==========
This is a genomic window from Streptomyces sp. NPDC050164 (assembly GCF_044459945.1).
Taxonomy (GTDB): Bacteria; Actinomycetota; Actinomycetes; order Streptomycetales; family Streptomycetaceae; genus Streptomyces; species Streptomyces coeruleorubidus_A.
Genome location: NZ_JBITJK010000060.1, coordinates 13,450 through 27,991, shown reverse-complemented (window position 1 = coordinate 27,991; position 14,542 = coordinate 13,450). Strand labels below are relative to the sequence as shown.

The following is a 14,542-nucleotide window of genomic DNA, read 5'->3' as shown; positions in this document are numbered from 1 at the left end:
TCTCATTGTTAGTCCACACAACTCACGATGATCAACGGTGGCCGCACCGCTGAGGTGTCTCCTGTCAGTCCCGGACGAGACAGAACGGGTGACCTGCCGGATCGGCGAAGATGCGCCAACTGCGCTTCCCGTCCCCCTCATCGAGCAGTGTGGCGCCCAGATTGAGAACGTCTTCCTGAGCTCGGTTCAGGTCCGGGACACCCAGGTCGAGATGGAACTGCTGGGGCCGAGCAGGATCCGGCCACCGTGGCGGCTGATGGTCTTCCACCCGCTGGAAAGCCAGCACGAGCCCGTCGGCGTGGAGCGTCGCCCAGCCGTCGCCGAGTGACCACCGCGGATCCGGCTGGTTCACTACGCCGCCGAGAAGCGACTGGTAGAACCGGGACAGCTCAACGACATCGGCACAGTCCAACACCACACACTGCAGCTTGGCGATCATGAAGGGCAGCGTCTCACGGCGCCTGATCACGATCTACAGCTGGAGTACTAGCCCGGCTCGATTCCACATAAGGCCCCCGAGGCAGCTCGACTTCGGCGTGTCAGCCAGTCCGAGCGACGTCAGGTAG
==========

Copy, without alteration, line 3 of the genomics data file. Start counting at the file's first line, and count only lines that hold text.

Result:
Genome location: NZ_JBITJK010000060.1, coordinates 13,450 through 27,991, shown reverse-complemented (window position 1 = coordinate 27,991; position 14,542 = coordinate 13,450). Strand labels below are relative to the sequence as shown.